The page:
Sunday 25 September 2016

Finally, a real-world figure for a car's MPG; Top three in World; hands-on driving

Published 09/03/2016 | 02:30

Real world fuel consumption data has been compiled.
Real world fuel consumption data has been compiled.

Fair dues where they're due.

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Peugeot has published real-world fuel consumption data for its cars and has started with the 308 family hatch.

The tests were carried in conjunction with the French Transport & Environment (T & E) and France Nature Environment (FNE).

Results were also verified by independent customer surveys and audited by Bureau Veritas.

Peugeot say it will release real-world fuel consumption figures for 30 more models.

Passengers, luggage, road gradients, air con were all factored in.

And so the Peugeot 308 1.6-litre BlueHDi 120 S&S 6spd manual Allure returned 5 litres/100km. Customer surveys came up with 5.0/5.1. That's much more like what we want to see - virtually no gap between what the manufacturer claims and what ordinary people are getting.

Fair dues. ***

AND then there were three. Contenders for this year's World Car of the Year have been reduced to three.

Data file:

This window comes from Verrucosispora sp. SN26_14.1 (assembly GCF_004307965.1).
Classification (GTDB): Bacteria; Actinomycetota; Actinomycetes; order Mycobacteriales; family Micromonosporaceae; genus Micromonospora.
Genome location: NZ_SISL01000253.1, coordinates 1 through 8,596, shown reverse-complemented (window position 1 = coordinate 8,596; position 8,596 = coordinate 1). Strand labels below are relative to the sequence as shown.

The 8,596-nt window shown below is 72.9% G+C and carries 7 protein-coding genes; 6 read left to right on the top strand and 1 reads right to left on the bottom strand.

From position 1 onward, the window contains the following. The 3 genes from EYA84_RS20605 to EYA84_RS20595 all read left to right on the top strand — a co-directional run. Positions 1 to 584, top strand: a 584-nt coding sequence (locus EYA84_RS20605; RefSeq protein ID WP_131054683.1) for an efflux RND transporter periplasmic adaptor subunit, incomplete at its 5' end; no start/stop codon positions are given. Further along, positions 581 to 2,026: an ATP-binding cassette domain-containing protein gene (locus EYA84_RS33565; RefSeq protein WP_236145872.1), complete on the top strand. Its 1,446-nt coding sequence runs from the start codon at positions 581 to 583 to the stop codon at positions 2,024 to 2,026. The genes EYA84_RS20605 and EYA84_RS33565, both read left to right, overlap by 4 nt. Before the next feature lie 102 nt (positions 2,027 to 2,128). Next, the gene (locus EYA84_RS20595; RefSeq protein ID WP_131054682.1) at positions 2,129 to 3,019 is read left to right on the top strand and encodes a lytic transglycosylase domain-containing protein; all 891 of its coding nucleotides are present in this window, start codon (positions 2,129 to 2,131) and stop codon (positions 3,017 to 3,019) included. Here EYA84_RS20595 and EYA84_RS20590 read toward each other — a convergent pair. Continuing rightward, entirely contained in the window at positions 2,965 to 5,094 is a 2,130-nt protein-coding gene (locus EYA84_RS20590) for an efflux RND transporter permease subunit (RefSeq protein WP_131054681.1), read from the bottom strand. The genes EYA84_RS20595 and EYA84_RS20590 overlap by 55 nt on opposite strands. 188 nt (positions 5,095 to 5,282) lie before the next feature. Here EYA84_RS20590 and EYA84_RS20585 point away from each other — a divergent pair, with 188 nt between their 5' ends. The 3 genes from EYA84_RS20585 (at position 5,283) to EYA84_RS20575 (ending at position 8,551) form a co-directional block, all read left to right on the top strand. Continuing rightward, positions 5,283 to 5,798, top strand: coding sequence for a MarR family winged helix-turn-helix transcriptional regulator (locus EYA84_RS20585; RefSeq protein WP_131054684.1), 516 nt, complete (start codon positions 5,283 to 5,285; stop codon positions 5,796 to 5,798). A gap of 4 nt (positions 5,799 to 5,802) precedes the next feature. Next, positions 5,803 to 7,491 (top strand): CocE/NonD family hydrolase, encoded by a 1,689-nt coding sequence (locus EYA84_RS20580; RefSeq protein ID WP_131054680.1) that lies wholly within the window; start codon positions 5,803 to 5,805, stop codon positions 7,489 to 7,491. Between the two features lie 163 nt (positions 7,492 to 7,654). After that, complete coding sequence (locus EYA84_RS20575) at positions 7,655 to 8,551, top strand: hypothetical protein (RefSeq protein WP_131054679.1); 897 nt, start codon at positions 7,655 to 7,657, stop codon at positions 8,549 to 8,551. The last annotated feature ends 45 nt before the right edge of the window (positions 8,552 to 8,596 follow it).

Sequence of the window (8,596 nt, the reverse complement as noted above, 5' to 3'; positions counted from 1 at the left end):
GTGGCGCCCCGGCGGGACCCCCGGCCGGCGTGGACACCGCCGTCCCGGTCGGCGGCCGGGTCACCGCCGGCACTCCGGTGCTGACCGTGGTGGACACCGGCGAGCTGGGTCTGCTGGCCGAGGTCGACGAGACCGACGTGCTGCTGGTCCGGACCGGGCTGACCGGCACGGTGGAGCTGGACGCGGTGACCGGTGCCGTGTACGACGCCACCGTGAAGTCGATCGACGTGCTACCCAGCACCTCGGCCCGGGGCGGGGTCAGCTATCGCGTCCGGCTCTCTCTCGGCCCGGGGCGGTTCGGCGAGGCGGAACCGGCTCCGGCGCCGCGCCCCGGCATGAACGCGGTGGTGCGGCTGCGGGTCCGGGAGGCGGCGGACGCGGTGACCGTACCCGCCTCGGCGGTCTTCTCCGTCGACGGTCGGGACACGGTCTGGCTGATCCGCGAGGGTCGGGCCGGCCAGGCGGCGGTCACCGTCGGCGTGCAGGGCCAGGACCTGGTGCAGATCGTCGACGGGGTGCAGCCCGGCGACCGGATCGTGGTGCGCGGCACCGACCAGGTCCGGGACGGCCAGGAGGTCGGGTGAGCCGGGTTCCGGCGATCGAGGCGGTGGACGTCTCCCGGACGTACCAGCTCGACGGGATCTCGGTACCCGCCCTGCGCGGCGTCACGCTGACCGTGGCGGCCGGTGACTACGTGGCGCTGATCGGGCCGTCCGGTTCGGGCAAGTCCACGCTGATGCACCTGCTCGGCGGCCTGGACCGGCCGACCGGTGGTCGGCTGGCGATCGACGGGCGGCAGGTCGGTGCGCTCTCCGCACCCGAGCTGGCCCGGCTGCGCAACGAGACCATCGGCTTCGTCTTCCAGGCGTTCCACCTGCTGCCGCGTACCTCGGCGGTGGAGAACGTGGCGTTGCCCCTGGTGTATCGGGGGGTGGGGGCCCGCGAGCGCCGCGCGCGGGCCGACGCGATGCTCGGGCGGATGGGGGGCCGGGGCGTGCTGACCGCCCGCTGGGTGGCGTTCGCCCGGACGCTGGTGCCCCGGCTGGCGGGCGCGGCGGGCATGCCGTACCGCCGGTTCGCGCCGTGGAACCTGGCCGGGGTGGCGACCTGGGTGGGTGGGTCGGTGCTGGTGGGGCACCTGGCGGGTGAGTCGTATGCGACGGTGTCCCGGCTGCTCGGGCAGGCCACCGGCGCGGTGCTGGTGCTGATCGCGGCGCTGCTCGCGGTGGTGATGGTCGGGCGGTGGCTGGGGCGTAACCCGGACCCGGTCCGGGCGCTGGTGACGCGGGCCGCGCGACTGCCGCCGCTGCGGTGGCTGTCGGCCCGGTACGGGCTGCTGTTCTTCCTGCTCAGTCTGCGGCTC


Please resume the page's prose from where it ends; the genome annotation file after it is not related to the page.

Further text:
Here's the cars on the shortlists.

Overall World Car of the Year: Audi A4, Mazda MX-5 and Mercedes GLC.

The Design contenders are the Jaguar XE, Mazda CX3, Mazda MX-5.

Rivals for the Green Car of the Year accolade are the Toyota Mirai, Toyota Prius and Chevrolet Volt.

The last three in the Performance section are the Audi R8 Coupe, Honda Civic TYPE R and Mercedes AMG C63 Coupe.

And Luxury competitors are the Audi Q7, BMW 7-series and Volvo XC90.

(For the record: I'm Ireland's representative on the World Car of the Year jury).

***

As you can see from the adjoining article, I drove a semi-autonomous car for a while in Lisbon last week. The new Mercedes E-Class has the facility.

Only you can't take your hands off the wheel for too long.

And when I tried it out on narrower, twisty roads it wasn't nearly as good.

I'm not knocking the technology but there is an inherent contradiction I think - and I include all carmakers here - between making a car better to drive and then ignoring its driveability.

I know autonomous driving is designed to take over for the longer, boring motorway stretches but I still want to drive the blinking car.

We should be careful what we wish for. And I'm not being a negative so-and-so. Just saying . . . .

***

I see that Citroën & DS Ireland are looking to set up new dealerships.

Target areas include dealer partnerships for Dublin South, Dublin West, Sligo, Wicklow, Cavan/ Monaghan and the Longford/Roscommon area. Sounds like a constituency overview in the current post-election climate but, more importantly, it looks like a real vote of confidence in areas outside Dublin too.

Maybe the Recovery is beginning to spread its wings after all.

Indo Motoring

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